Unoriginal title I’m afraid but so true I couldn’t resist it.  Sunshine, blue skies and a certain amount of warmth today so another trip to the coast was in order.

Old Hunstanton is the polar opposite to New Hunstanton.  No garish rides and all the fun of the fair – just natural beauty and the most amazing cliffs I’ve ever seen.  We first visited OH last year but the weather was not as affable then – although we did see more waders.  Obviously, you can’t have everything!

The journey from our orchard home to OH was blessed with blue skies decorated by amazing cloud formations – not sure what the official definition is.


Parking along the roadside we walked across the green sward towards the beach.



Kites for kite surfing  in their vivid colours were flying – the strong wind left over from yesterday was aiding the sport and it looked enormous fun (for the young that is).



Walking down the steps to the beach Alfie showed growing enthusiasm and, although he didn’t go quite as mad as yesterday, he was still pretty ecstatic.


The cliffs (different kinds of chalk I believe) are magnificent, contrasting fabulously with the sapphire sky.  There are signs warning of the likelihood of cliff falls but I chanced it and sat for a bit on a handy flat rock.  Alfie came to join me!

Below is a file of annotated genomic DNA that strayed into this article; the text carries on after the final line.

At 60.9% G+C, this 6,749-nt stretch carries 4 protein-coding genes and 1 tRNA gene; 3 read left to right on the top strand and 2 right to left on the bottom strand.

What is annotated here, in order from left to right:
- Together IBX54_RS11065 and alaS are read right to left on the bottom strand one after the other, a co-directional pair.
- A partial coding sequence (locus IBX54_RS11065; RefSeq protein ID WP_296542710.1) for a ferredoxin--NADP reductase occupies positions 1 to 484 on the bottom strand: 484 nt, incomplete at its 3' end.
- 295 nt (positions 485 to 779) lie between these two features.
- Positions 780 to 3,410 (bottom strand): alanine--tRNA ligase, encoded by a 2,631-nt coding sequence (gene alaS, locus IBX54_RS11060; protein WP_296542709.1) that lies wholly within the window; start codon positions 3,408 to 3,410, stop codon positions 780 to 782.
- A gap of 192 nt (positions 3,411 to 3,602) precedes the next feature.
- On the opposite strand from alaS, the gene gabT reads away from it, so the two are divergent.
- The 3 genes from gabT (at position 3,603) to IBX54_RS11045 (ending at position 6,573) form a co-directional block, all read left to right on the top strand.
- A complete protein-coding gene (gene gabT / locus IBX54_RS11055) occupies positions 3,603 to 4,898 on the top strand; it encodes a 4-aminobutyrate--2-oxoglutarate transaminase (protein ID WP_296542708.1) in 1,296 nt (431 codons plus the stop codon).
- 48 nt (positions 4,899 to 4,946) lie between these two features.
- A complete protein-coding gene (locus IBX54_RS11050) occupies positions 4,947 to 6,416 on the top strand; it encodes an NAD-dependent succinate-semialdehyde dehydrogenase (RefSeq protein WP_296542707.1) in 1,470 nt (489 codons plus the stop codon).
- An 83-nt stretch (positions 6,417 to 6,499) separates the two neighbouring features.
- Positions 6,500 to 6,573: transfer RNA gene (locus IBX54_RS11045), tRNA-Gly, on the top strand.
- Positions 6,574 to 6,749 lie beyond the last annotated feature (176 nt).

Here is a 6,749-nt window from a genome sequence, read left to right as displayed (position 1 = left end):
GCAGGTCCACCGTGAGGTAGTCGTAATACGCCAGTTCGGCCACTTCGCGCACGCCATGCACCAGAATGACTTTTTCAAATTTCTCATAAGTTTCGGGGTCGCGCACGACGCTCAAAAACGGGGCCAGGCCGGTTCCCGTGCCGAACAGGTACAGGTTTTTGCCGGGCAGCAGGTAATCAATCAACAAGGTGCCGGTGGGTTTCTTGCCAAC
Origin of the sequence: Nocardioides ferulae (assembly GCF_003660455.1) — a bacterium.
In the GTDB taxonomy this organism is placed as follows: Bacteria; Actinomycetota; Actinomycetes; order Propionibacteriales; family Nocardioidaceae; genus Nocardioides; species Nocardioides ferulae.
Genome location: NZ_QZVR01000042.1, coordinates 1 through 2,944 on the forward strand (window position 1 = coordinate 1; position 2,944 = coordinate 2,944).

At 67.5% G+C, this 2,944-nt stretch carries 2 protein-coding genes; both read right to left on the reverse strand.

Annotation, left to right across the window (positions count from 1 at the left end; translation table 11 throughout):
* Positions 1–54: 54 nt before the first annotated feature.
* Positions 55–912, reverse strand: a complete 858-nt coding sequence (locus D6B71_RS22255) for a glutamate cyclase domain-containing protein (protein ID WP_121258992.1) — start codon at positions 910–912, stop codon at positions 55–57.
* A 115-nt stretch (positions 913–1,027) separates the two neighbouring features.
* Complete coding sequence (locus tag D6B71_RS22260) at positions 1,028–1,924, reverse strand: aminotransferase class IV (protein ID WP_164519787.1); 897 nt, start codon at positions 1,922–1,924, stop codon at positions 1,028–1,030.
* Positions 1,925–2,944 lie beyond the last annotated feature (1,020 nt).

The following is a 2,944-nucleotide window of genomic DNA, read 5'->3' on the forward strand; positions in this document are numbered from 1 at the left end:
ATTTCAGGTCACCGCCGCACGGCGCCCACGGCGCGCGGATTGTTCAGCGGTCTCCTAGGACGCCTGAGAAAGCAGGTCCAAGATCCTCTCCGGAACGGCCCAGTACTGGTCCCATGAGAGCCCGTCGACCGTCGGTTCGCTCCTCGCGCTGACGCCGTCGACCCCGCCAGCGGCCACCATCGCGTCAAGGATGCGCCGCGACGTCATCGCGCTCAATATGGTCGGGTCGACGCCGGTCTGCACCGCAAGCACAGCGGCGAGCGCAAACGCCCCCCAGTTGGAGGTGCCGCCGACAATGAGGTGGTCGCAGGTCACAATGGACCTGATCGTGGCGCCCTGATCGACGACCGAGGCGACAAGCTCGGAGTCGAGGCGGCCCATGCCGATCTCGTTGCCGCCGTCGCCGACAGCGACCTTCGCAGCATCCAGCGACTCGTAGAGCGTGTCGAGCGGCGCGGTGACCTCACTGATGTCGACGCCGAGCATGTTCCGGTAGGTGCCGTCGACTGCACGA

I stopped to talk to a couple from Nottingham with a Labradoodle (sp?) – it’s amazing what having a dog encourages conversation with other dog owners.  They told me about a shipwreck further along the beach.  Sounded interesting.  My next conversation was with a lady who sounded just like Sarah Millican, who asked whether you could get off the beach further along.  I didn’t know but we examined the shipwreck together with interest.

Built in 1906/07 as SHERATON in June 1916 the vessel was required by the Royal Navy as a boom defence vessel No FY1659. In 1919 she returned and reverted. On 05/06/1940 the Royal Navy used her as an auxiliary patrol vessel / mine-sweeper No. FY1788. Then in September 1944 she was again returned but on 17/5/1946 she was bought by the RAF
and used as a target vessel.
On 23/04/1947 the steam trawler SHERATON was wrecked near Hunstanton Lighthouse.

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Apparently it had been in WW1 and WW2 before it ended up on the beach.  Fascinating.  Almost like a Viking boat but, as Peter pointed out, they didn’t make iron vessels!


We reached the steps up to the promenade but by this time I was flaked out and Peter offered to walk back to where we had parked Bessie while I collapsed onto the nearest bench!  Half an hour later Bessie arrived with Peter and Alfie and we found a handy parking place near the Italian ice cream parlour that we had visited last autumn.  No photos as our tubs of three different flavours were dripping all over Peter’s hands when he got back to Bessie.  Absolutely fabulous!

We drove along to Brancaster Staithe as the sun was still shining but unfortunately no sooner had we arrived then the sun disappeared so we took a few photos and then made our way back to the orchard.  Really tired but happy!